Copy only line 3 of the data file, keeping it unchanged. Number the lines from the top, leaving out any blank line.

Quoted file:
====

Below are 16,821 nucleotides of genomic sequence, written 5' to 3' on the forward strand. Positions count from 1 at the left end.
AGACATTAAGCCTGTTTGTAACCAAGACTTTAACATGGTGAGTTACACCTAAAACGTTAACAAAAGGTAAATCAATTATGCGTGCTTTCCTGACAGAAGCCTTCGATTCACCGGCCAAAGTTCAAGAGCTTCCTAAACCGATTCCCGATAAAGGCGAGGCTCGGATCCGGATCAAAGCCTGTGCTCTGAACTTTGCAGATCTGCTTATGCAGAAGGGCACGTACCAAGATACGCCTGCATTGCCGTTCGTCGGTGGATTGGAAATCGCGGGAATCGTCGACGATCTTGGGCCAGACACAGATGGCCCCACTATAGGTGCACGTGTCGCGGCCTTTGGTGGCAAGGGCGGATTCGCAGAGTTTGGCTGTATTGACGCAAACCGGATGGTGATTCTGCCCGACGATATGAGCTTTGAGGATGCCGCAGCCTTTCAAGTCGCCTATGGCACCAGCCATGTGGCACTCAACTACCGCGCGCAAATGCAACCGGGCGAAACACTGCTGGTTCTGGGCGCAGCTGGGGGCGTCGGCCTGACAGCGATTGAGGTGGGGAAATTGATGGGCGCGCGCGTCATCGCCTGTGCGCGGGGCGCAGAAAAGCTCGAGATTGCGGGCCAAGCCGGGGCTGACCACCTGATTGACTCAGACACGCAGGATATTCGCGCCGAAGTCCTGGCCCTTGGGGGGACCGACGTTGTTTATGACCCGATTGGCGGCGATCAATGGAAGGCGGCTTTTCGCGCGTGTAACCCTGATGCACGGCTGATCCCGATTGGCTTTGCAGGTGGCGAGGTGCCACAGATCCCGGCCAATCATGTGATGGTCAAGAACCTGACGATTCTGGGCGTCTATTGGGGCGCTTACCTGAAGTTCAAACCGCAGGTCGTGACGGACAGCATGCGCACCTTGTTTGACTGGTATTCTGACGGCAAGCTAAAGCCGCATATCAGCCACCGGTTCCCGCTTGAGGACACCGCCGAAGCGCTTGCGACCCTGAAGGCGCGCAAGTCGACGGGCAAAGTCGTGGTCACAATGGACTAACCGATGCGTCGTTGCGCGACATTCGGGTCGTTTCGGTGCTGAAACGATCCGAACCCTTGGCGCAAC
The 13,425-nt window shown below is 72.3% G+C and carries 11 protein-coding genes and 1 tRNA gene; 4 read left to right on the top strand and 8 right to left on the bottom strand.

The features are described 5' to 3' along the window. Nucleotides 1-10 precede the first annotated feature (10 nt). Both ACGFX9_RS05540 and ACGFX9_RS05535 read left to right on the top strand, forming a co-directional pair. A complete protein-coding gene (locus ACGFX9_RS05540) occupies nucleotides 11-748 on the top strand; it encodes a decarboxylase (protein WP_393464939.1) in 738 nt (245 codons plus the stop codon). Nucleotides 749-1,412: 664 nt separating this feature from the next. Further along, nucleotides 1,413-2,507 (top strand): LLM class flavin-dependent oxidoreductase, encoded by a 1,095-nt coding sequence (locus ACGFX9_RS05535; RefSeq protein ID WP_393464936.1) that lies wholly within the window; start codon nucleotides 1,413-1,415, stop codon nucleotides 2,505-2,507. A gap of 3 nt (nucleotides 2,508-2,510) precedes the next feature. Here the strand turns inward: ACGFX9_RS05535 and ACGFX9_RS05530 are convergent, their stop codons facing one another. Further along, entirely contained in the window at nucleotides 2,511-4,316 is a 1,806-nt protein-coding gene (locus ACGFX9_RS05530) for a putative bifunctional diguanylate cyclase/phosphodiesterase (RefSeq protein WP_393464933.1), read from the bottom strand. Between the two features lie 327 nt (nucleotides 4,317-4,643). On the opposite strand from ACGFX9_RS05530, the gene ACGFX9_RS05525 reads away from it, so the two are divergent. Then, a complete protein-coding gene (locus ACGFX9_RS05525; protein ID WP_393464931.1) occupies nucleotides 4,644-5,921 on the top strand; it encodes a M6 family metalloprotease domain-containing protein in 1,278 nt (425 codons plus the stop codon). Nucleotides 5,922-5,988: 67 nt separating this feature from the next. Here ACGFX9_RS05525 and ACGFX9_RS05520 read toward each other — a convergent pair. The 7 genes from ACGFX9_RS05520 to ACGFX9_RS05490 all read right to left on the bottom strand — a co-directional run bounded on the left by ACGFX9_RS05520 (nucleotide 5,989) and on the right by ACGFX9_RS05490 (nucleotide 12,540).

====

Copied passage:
The 13,425-nt window shown below is 72.3% G+C and carries 11 protein-coding genes and 1 tRNA gene; 4 read left to right on the top strand and 8 right to left on the bottom strand.